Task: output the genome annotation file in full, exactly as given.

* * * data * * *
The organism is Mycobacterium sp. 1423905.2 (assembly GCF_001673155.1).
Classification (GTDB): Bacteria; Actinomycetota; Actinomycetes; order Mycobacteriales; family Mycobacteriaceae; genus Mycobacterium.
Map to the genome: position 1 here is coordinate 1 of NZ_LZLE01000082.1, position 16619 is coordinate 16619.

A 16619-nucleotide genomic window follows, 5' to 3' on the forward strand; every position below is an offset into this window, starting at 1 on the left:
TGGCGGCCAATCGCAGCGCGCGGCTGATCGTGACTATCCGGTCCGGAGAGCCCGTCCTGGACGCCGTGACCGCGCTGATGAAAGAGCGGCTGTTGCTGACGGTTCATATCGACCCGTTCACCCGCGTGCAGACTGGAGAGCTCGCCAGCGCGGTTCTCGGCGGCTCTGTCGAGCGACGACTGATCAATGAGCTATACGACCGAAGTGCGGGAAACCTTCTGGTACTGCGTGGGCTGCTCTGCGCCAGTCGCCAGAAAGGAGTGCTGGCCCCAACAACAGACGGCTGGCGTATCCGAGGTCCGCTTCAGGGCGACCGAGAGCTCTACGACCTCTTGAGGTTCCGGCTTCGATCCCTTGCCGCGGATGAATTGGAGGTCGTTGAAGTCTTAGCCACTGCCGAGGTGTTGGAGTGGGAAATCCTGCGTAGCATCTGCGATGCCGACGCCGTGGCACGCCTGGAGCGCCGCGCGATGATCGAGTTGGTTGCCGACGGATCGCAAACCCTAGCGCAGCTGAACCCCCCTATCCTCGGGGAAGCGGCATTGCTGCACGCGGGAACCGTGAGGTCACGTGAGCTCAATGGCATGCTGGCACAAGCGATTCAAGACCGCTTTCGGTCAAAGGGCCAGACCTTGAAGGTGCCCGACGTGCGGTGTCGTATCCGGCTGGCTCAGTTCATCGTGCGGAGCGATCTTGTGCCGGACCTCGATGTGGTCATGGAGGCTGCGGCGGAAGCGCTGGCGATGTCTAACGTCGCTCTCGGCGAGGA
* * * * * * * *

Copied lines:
The organism is Mycobacterium sp. 1423905.2 (assembly GCF_001673155.1).
Classification (GTDB): Bacteria; Actinomycetota; Actinomycetes; order Mycobacteriales; family Mycobacteriaceae; genus Mycobacterium.
Map to the genome: position 1 here is coordinate 1 of NZ_LZLE01000082.1, position 16619 is coordinate 16619.

A 16619-nucleotide genomic window follows, 5' to 3' on the forward strand; every position below is an offset into this window, starting at 1 on the left:
TGGCGGCCAATCGCAGCGCGCGGCTGATCGTGACTATCCGGTCCGGAGAGCCCGTCCTGGACGCCGTGACCGCGCTGATGAAAGAGCGGCTGTTGCTGACGGTTCATATCGACCCGTTCACCCGCGTGCAGACTGGAGAGCTCGCCAGCGCGGTTCTCGGCGGCTCTGTCGAGCGACGACTGATCAATGAGCTATACGACCGAAGTGCGGGAAACCTTCTGGTACTGCGTGGGCTGCTCTGCGCCAGTCGCCAGAAAGGAGTGCTGGCCCCAACAACAGACGGCTGGCGTATCCGAGGTCCGCTTCAGGGCGACCGAGAGCTCTACGACCTCTTGAGGTTCCGGCTTCGATCCCTTGCCGCGGATGAATTGGAGGTCGTTGAAGTCTTAGCCACTGCCGAGGTGTTGGAGTGGGAAATCCTGCGTAGCATCTGCGATGCCGACGCCGTGGCACGCCTGGAGCGCCGCGCGATGATCGAGTTGGTTGCCGACGGATCGCAAACCCTAGCGCAGCTGAACCCCCCTATCCTCGGGGAAGCGGCATTGCTGCACGCGGGAACCGTGAGGTCACGTGAGCTCAATGGCATGCTGGCACAAGCGATTCAAGACCGCTTTCGGTCAAAGGGCCAGACCTTGAAGGTGCCCGACGTGCGGTGTCGTATCCGGCTGGCTCAGTTCATCGTGCGGAGCGATCTTGTGCCGGACCTCGATGTGGTCATGGAGGCTGCGGCGGAAGCGCTGGCGATGTCTAACGTCGCTCTCGGCGAGGA